The comet lander Philae -- parked on the comet 67P/Churyumov-Gerasimenko -- awoke from its hibernation that began last November, shooting signals back to Earth on Saturday. Its next stop will be a very hot destination, as its host comet is set to reach its closest point to the sun in August.
The European Space Agency posted a statement Sunday announcing the first-of-its-kind lander, part of the history-making Rosetta mission, sent signals for about 85 seconds to its command center. It was the first contact since November, and Philae is apparently in good condition after its long shutdown.
"Philae is doing very well: It has an operating temperature of -35ºC and has 24 Watts available," DLR Philae Project Manager Dr. Stephan Ulamec said in the statement. "The lander is ready for operations."
— ESA Rosetta Mission (@ESA_Rosetta) June 14, 2015
Philae, which carried out the first-ever comet landing, also passed along historical data indicating it previously had been awake but was unable to contact the command center. The lander operated for 60 hours on the comet in November before going into hibernation. The Rosetta probe, carrying the lander, took about 10 years to reach the comet, and the washing-machine-sized Philae made history as it bounced onto the surface. Now 67P/Churyumov-Gerasimenko is passing closer to the sun, which reportedly boosted Philae's solar panels to life.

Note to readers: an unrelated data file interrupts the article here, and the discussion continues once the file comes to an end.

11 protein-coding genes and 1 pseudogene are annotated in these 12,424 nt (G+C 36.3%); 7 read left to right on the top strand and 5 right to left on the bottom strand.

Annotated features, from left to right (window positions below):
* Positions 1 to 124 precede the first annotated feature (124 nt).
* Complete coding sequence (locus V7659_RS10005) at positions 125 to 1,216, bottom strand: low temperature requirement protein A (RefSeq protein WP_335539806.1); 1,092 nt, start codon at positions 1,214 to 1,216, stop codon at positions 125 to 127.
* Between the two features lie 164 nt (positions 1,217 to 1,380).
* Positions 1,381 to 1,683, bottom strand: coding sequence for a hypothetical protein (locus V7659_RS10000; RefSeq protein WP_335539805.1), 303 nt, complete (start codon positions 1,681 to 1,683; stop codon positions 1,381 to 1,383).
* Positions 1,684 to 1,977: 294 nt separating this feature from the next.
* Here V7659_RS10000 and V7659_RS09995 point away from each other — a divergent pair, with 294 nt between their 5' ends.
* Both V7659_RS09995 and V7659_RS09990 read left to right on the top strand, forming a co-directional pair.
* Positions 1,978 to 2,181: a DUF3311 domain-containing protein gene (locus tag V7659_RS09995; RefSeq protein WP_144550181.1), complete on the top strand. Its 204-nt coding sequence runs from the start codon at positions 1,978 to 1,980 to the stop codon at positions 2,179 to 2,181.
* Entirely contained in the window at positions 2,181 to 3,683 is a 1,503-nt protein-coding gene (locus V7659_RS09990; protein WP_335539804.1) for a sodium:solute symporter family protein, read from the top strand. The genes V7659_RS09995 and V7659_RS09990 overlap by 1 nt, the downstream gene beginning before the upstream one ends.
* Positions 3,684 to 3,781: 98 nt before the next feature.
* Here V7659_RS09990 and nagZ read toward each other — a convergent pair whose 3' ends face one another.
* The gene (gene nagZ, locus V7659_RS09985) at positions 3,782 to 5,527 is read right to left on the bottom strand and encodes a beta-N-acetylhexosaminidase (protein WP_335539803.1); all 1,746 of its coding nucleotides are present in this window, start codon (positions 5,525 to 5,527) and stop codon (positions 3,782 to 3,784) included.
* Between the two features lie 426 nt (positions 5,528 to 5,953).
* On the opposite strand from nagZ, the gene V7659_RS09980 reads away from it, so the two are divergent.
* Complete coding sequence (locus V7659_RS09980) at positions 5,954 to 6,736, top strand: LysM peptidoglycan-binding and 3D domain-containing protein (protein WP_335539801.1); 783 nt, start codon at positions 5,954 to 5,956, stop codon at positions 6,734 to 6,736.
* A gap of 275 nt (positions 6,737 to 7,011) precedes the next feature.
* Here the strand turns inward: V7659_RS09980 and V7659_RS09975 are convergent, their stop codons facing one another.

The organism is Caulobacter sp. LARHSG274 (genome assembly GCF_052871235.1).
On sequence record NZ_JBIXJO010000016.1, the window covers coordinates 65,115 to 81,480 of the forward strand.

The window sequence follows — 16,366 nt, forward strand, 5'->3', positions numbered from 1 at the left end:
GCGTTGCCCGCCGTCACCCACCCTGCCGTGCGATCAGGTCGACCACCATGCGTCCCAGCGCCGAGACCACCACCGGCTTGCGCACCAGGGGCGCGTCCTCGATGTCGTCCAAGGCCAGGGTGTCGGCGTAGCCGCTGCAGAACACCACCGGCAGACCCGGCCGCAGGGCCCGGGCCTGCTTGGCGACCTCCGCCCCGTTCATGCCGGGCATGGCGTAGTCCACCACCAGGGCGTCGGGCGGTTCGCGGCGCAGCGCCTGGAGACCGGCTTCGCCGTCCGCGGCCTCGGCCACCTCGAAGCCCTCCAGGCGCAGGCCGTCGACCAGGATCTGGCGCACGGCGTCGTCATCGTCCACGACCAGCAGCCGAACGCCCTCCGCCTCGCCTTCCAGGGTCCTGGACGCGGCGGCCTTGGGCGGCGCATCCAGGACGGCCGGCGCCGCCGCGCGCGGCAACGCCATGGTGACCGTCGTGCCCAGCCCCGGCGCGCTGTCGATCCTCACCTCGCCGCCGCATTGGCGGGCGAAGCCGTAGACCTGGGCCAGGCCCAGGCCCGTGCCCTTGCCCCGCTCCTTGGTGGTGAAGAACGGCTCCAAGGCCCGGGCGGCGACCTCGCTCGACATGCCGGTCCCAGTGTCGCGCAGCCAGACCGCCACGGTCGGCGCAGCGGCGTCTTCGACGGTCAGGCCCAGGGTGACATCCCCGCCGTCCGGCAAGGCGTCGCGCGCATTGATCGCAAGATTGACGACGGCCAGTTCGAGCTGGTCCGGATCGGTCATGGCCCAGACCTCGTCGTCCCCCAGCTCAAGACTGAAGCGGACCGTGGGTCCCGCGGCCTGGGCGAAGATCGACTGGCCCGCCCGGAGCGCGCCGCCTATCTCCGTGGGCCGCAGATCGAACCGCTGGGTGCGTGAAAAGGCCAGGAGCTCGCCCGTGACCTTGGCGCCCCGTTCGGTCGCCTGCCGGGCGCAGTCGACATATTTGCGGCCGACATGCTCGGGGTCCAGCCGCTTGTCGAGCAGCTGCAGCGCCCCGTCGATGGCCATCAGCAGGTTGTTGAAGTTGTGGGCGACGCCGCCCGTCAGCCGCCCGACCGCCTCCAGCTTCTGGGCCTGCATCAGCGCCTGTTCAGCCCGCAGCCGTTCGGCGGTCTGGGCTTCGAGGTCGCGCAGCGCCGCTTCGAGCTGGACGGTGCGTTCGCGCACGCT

On Aug. 13 the comet will reach its closest point to the sun -- or perihelion -- which it last passed through in 2002, according to the European Space Agency's website. The site also said it was unclear how long the lander would operate, and that the comet's surface might become too hot in March -- a time-frame long-passed.
With the increased solar energy, scientists now hope the lander will gain enough power to carry out full-blown experiments, hopefully drilling into the surface of the comet to study its chemical make-up, reported the BBC. The lander previously discovered 67P/Churyumov-Gerasimenko was not magnetized, which provided key insight into the early stages of formation for bodies like comets or planets.
The Rosetta mission is expected to end in December 2015, but may be granted a six-month extension, provided there is enough fuel and funds, according to the European Space Agency site.